‘Birth of a Nation:’ No Press Conference for Nate Parker in Toronto

UPDATED: Fox Searchlight has been trying to bring a business-as-usual approach to the promotion and release of “The Birth of a Nation” — the film that has been embroiled in controversy since the revelation that its director and star, Nate Parker, was accused of rape when he was a student at Penn State University.

That stance gets harder every day for the film’s distributor and auteur, as more voices condemn Parker and suggest they will boycott the film. Late Tuesday, word came that AFI was postponing a screening of the historic account of the slave rebellion led by Nat Turner in the 1830s. On Wednesday, the film took another hit when the Toronto International Film Festival’s schedule revealed that “The Birth of a Nation” will not be the subject of one of the nine official TIFF press conferences.

Fox Searchlight did not respond to a request for comment. But in an email to Deadline, Fox Searchlight marketing boss Michelle Hooper suggested that the lack of an official press conference was not a defeat for the film, which was the most acclaimed film coming out of this year’s Sundance Film Festival, where it drew a record bid of more than $17 million.

“Rarely do we do press conferences at TIFF for films that are not a world premiere,” Hooper told the entertainment website. “Last year, for example, we did not do a PC for Brooklyn because it was a Sundance premiere/acquisition; the only film we actually did one for last year was Demolition, and that’s because it was their Opening Night Film (and world premiere). Nate is attending and there are Q&As with cast and filmmakers after most screenings during the festival including its TIFF premiere.”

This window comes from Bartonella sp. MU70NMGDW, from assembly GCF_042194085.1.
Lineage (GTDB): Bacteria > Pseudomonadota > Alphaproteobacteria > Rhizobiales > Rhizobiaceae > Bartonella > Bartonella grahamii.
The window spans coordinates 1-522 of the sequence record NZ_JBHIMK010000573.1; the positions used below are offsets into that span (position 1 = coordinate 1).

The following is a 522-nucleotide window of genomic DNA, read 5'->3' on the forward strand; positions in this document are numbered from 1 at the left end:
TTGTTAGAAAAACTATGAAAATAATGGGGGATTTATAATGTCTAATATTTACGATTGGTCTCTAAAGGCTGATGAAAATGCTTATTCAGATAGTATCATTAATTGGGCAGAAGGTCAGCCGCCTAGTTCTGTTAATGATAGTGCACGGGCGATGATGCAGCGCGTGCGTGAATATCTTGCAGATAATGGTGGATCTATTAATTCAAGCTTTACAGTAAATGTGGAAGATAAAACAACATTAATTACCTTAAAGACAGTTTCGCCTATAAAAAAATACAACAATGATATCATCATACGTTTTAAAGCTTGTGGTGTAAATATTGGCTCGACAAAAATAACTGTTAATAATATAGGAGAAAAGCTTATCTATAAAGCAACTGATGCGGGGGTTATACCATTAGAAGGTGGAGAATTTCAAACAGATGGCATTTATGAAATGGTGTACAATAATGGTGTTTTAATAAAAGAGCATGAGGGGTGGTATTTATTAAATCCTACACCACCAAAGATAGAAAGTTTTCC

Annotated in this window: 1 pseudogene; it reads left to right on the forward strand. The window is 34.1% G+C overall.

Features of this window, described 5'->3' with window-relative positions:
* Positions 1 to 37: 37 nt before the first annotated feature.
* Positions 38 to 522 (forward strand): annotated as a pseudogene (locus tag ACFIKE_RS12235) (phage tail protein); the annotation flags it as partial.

The night prior, AFI confirmed it had cancelled this Friday’s screening of the film, which was supposed to be followed by a Q & A with Parker. The school’s dean said the film school would hold a session on campus to air the many issues raised by the film and by the rape allegation against Parker and Celestin. He suggested that AFI might air the film at a later date, though he did not say when that might occur.

Parker and Celestin were both members of the Penn State wrestling team in 1999 when a fellow student, 18, said the two men both raped her when she was drunk and unconscious. Parker, who had a previous consensual encounter with the woman, was acquitted. But Celestin was convicted and only went free after he won an appeal and his fellow student decided she did not want to testify at another trial.

While some have argued that the lack of conviction should remove any cloud over the two men, others have said that the lack of a criminal conviction does not eliminate their culpability. Online forums have been filled with talk about a boycott of the film. No group has stepped forward to lead such an effort.

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